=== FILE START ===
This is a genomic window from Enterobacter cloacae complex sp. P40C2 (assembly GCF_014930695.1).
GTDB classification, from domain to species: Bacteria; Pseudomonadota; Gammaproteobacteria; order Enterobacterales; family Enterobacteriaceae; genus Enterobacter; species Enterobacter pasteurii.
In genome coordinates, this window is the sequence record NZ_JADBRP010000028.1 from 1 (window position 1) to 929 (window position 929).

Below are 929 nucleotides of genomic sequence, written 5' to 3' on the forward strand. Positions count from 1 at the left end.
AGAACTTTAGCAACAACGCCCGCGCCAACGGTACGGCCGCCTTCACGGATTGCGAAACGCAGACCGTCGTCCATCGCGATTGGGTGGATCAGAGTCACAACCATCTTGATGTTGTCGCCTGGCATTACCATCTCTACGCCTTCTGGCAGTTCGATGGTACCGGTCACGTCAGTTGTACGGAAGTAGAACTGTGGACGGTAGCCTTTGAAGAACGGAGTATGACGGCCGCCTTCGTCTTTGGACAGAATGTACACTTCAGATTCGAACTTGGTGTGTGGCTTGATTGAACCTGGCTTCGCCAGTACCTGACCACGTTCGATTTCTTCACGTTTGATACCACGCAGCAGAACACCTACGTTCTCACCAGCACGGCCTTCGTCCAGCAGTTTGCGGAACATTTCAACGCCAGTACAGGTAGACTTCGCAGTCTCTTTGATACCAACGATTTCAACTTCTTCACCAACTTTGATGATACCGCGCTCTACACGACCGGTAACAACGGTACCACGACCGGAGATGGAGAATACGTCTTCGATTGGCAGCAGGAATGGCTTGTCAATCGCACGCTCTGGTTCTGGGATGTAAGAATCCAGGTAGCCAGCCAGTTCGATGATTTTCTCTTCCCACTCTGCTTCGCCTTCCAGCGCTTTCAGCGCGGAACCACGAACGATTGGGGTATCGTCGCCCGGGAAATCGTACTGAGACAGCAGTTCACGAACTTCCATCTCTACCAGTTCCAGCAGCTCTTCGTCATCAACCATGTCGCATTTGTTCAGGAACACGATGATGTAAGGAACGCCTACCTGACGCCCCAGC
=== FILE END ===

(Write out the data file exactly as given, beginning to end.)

This is a genomic window from Enterobacter cloacae complex sp. P40C2 (assembly GCF_014930695.1).
GTDB classification, from domain to species: Bacteria; Pseudomonadota; Gammaproteobacteria; order Enterobacterales; family Enterobacteriaceae; genus Enterobacter; species Enterobacter pasteurii.
In genome coordinates, this window is the sequence record NZ_JADBRP010000028.1 from 1 (window position 1) to 929 (window position 929).

Below are 929 nucleotides of genomic sequence, written 5' to 3' on the forward strand. Positions count from 1 at the left end.
AGAACTTTAGCAACAACGCCCGCGCCAACGGTACGGCCGCCTTCACGGATTGCGAAACGCAGACCGTCGTCCATCGCGATTGGGTGGATCAGAGTCACAACCATCTTGATGTTGTCGCCTGGCATTACCATCTCTACGCCTTCTGGCAGTTCGATGGTACCGGTCACGTCAGTTGTACGGAAGTAGAACTGTGGACGGTAGCCTTTGAAGAACGGAGTATGACGGCCGCCTTCGTCTTTGGACAGAATGTACACTTCAGATTCGAACTTGGTGTGTGGCTTGATTGAACCTGGCTTCGCCAGTACCTGACCACGTTCGATTTCTTCACGTTTGATACCACGCAGCAGAACACCTACGTTCTCACCAGCACGGCCTTCGTCCAGCAGTTTGCGGAACATTTCAACGCCAGTACAGGTAGACTTCGCAGTCTCTTTGATACCAACGATTTCAACTTCTTCACCAACTTTGATGATACCGCGCTCTACACGACCGGTAACAACGGTACCACGACCGGAGATGGAGAATACGTCTTCGATTGGCAGCAGGAATGGCTTGTCAATCGCACGCTCTGGTTCTGGGATGTAAGAATCCAGGTAGCCAGCCAGTTCGATGATTTTCTCTTCCCACTCTGCTTCGCCTTCCAGCGCTTTCAGCGCGGAACCACGAACGATTGGGGTATCGTCGCCCGGGAAATCGTACTGAGACAGCAGTTCACGAACTTCCATCTCTACCAGTTCCAGCAGCTCTTCGTCATCAACCATGTCGCATTTGTTCAGGAACACGATGATGTAAGGAACGCCTACCTGACGCCCCAGC